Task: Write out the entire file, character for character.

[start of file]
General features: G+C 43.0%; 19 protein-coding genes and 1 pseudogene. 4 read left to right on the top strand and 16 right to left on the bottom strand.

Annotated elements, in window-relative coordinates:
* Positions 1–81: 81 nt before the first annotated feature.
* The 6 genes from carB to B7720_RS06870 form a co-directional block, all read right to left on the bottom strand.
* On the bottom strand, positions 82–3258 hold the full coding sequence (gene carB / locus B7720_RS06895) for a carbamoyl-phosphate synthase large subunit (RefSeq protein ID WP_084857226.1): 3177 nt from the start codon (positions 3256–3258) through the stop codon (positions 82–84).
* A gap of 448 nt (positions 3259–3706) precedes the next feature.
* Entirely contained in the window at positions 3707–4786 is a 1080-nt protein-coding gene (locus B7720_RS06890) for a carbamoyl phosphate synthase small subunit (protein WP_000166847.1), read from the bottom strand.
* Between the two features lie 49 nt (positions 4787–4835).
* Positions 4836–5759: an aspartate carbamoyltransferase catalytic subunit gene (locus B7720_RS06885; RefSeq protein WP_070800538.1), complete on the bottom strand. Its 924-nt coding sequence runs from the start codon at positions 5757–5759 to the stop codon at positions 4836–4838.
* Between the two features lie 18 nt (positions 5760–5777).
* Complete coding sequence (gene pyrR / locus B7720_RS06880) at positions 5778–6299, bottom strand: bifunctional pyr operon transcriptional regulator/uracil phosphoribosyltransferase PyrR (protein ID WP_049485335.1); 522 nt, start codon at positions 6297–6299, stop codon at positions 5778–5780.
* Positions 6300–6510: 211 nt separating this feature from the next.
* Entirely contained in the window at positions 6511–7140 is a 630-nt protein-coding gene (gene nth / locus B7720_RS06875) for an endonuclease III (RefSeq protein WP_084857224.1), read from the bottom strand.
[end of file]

General features: G+C 43.0%; 19 protein-coding genes and 1 pseudogene. 4 read left to right on the top strand and 16 right to left on the bottom strand.

Annotated elements, in window-relative coordinates:
* Positions 1–81: 81 nt before the first annotated feature.
* The 6 genes from carB to B7720_RS06870 form a co-directional block, all read right to left on the bottom strand.
* On the bottom strand, positions 82–3258 hold the full coding sequence (gene carB / locus B7720_RS06895) for a carbamoyl-phosphate synthase large subunit (RefSeq protein ID WP_084857226.1): 3177 nt from the start codon (positions 3256–3258) through the stop codon (positions 82–84).
* A gap of 448 nt (positions 3259–3706) precedes the next feature.
* Entirely contained in the window at positions 3707–4786 is a 1080-nt protein-coding gene (locus B7720_RS06890) for a carbamoyl phosphate synthase small subunit (protein WP_000166847.1), read from the bottom strand.
* Between the two features lie 49 nt (positions 4787–4835).
* Positions 4836–5759: an aspartate carbamoyltransferase catalytic subunit gene (locus B7720_RS06885; RefSeq protein WP_070800538.1), complete on the bottom strand. Its 924-nt coding sequence runs from the start codon at positions 5757–5759 to the stop codon at positions 4836–4838.
* Between the two features lie 18 nt (positions 5760–5777).
* Complete coding sequence (gene pyrR / locus B7720_RS06880) at positions 5778–6299, bottom strand: bifunctional pyr operon transcriptional regulator/uracil phosphoribosyltransferase PyrR (protein ID WP_049485335.1); 522 nt, start codon at positions 6297–6299, stop codon at positions 5778–5780.
* Positions 6300–6510: 211 nt separating this feature from the next.
* Entirely contained in the window at positions 6511–7140 is a 630-nt protein-coding gene (gene nth / locus B7720_RS06875) for an endonuclease III (RefSeq protein WP_084857224.1), read from the bottom strand.